This website uses cookies primarily for visitor analytics. Certain pages will ask you to fill in contact details to receive additional information. On these pages you have the option of having the site log your details for future visits. Indicating you want the site to remember your details will place a cookie on your device. To view our full cookie policy, please click here. You can also view it at any time by going to our Contact Us page.

Contractor Safety

11 January 2010

How safe is your contractor working on your site? Adam Masters examines two ways in which organisations can go about approving contractors to work for them and ensuring their own liability and responsibility is covered.

THE HEALTH AND SAFETY AT WORK ETC ACT 1974 places duties on employers to ensure, so far as is reasonably practicable, that persons not in their employment but who may be affected are not exposed to risks to their health and safety. It is very important that every organisation fulfils  its legal obligation to ensure that contractors visiting their premises operate in a safe way. Organisations can do this by an internal system of vetting and approving contractors, or by outsourcing the function.
It is important to understand that if, in a worse case scenario, a contractor’s employee is injured whilst working on your premises, the responsibility and liability remains with you. Having employed the contractor you must demonstrate that you have provided systems of work that are safe and without risk to health. A good way to demonstrate this is to understand your contractor’s health and safety competencies and systems of work.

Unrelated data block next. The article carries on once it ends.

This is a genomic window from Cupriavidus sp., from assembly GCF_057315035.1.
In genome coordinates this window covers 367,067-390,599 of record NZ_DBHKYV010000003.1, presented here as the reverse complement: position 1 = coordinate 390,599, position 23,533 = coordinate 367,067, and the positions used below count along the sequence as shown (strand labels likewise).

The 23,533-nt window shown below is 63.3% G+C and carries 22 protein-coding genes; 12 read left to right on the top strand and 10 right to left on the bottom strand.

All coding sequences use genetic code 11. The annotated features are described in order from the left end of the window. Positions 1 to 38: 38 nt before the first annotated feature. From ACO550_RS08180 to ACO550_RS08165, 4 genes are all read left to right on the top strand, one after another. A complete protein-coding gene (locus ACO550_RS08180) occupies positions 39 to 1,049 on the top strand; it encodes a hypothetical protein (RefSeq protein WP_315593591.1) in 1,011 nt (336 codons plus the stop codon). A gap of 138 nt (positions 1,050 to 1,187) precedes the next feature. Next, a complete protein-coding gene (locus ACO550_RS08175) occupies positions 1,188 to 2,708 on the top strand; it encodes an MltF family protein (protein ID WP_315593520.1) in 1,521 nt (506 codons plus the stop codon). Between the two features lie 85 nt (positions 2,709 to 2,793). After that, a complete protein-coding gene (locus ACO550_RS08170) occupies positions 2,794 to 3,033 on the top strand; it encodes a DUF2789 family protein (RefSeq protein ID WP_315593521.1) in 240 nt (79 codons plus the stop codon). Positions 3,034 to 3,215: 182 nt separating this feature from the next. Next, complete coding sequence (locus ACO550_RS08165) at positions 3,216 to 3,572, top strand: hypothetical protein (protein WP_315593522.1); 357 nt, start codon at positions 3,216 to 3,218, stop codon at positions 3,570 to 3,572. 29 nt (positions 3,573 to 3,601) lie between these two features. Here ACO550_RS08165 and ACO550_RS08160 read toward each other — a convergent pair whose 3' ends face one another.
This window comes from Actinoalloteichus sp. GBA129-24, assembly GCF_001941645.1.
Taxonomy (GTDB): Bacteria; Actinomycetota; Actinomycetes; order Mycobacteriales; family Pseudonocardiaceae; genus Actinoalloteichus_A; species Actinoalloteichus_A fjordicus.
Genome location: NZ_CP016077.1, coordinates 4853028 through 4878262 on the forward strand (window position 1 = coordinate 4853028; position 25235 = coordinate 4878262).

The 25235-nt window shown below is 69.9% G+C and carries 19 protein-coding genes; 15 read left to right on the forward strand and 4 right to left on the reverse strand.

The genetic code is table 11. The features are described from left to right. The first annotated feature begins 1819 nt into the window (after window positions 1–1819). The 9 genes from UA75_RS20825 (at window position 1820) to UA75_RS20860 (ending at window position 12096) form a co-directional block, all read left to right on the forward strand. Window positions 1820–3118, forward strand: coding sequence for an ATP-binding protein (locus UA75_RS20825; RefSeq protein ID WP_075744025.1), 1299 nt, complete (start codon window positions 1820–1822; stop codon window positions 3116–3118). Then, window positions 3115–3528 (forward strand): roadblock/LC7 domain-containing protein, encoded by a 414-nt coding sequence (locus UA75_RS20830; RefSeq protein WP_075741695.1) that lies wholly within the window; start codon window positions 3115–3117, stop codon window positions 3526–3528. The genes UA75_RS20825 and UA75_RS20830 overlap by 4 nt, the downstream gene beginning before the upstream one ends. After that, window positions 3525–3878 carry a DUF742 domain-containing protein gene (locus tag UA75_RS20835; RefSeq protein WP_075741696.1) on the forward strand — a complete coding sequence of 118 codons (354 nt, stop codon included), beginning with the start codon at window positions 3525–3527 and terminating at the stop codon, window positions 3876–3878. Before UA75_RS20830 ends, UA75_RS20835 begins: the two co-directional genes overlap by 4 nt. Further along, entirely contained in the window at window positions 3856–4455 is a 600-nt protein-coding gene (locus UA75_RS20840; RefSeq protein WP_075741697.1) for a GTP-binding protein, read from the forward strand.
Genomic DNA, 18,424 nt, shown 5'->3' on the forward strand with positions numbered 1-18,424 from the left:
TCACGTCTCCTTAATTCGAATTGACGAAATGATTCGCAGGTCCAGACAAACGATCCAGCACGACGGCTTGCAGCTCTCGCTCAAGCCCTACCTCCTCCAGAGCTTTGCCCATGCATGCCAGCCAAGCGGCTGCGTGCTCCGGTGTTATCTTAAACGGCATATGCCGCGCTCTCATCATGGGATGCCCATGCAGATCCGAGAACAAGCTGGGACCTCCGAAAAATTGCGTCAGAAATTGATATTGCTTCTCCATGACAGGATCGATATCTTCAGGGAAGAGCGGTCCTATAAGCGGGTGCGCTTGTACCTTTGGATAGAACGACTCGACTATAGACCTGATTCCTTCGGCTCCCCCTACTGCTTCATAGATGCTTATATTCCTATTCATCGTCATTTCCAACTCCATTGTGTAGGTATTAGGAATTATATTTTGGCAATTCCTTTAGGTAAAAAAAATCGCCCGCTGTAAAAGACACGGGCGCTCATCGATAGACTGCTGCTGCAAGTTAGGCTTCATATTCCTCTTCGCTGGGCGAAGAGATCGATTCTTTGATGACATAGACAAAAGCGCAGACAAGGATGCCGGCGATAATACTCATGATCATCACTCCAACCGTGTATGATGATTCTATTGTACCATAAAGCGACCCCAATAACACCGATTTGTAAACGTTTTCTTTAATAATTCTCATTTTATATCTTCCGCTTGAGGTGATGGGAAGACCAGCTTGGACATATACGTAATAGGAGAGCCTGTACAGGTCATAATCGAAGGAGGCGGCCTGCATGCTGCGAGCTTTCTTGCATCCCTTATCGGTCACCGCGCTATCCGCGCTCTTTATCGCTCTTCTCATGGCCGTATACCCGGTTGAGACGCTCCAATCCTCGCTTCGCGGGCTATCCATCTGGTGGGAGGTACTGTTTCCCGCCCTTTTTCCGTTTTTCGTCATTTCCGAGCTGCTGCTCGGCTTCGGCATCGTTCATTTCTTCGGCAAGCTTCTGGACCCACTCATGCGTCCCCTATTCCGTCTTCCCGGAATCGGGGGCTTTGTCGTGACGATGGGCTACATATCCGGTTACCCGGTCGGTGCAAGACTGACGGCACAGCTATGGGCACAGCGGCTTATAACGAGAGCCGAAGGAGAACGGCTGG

The most important aspect in considering either an internal system of vetting and approving contractors or the outsourcing of this function, is to ensure the end result is the same. This essentially means any contractor working in your building should be able to demonstrate safe systems of work in their specialist areas.
Some organisations prefer the benefits of the outsourced approach, whilst others prefer the benefits of managing the process themselves.There is no right or wrong way, just twodifferent ways of achieving the end goal. Thechoice is yours.
Internal Vetting and Approval

● By dealing directly with a contractor you gain a better understanding of their H&S culture, policies, safe systems of work, and the competency of their employees. This is
primarily a tick box approach but it also enables you to tailor your request for information to the specific task you are employing them for and to get a ‘feel’ of the contractor company.
● Many contractor companies have already gone through lengthy processes to gain accreditation such as ISO 9001, UKAS, and many more. The scope of accreditation varies but many include details of their H&S procedures. Investing your time in understanding the scope of a contractor’s accreditation will ensure many of your initial questions are answered.
● You can continually work with your contractors to help them improve their H&S disciplines. Many contractors who have provided your organisation with a professional, safe, high quality, customer focussed service are often removed from ‘preferred supplier lists’ due to strict procurement procedures. They are often more than willing to work with you to demonstrate their H&S credentials, so engage with them to ensure you continue to receive a high quality service and improve H&S standards.
● Develop your contractor vetting and approval process based on your exact requirements.
● The process of vetting and approving contractors based on their H&S credentials